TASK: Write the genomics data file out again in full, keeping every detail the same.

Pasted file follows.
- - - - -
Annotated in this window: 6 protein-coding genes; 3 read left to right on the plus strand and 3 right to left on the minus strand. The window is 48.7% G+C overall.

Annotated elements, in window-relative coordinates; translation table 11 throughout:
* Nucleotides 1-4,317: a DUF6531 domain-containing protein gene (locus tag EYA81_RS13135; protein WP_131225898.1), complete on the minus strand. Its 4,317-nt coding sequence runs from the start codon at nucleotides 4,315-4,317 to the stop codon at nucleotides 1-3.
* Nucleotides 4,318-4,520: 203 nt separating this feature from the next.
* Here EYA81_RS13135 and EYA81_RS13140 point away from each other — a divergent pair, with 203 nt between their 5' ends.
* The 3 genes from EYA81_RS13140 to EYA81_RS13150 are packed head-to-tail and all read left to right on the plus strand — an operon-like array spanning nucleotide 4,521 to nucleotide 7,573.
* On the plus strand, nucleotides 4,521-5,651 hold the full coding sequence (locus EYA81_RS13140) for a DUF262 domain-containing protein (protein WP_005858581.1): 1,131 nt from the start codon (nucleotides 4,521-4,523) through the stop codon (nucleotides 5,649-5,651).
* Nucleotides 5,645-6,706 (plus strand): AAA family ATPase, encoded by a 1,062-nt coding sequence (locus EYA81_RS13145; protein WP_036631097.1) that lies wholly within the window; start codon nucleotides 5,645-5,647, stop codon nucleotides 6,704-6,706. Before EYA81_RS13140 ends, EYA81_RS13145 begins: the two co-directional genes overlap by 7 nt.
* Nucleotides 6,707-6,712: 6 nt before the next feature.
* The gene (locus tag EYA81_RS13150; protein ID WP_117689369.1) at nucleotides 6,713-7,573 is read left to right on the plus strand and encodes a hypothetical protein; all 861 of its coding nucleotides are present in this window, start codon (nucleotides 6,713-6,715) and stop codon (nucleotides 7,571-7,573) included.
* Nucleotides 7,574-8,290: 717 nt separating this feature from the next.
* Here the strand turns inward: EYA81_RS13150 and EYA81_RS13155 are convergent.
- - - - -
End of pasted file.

Annotated in this window: 6 protein-coding genes; 3 read left to right on the plus strand and 3 right to left on the minus strand. The window is 48.7% G+C overall.

Annotated elements, in window-relative coordinates; translation table 11 throughout:
* Nucleotides 1-4,317: a DUF6531 domain-containing protein gene (locus tag EYA81_RS13135; protein WP_131225898.1), complete on the minus strand. Its 4,317-nt coding sequence runs from the start codon at nucleotides 4,315-4,317 to the stop codon at nucleotides 1-3.
* Nucleotides 4,318-4,520: 203 nt separating this feature from the next.
* Here EYA81_RS13135 and EYA81_RS13140 point away from each other — a divergent pair, with 203 nt between their 5' ends.
* The 3 genes from EYA81_RS13140 to EYA81_RS13150 are packed head-to-tail and all read left to right on the plus strand — an operon-like array spanning nucleotide 4,521 to nucleotide 7,573.
* On the plus strand, nucleotides 4,521-5,651 hold the full coding sequence (locus EYA81_RS13140) for a DUF262 domain-containing protein (protein WP_005858581.1): 1,131 nt from the start codon (nucleotides 4,521-4,523) through the stop codon (nucleotides 5,649-5,651).
* Nucleotides 5,645-6,706 (plus strand): AAA family ATPase, encoded by a 1,062-nt coding sequence (locus EYA81_RS13145; protein WP_036631097.1) that lies wholly within the window; start codon nucleotides 5,645-5,647, stop codon nucleotides 6,704-6,706. Before EYA81_RS13140 ends, EYA81_RS13145 begins: the two co-directional genes overlap by 7 nt.
* Nucleotides 6,707-6,712: 6 nt before the next feature.
* The gene (locus tag EYA81_RS13150; protein ID WP_117689369.1) at nucleotides 6,713-7,573 is read left to right on the plus strand and encodes a hypothetical protein; all 861 of its coding nucleotides are present in this window, start codon (nucleotides 6,713-6,715) and stop codon (nucleotides 7,571-7,573) included.
* Nucleotides 7,574-8,290: 717 nt separating this feature from the next.
* Here the strand turns inward: EYA81_RS13150 and EYA81_RS13155 are convergent.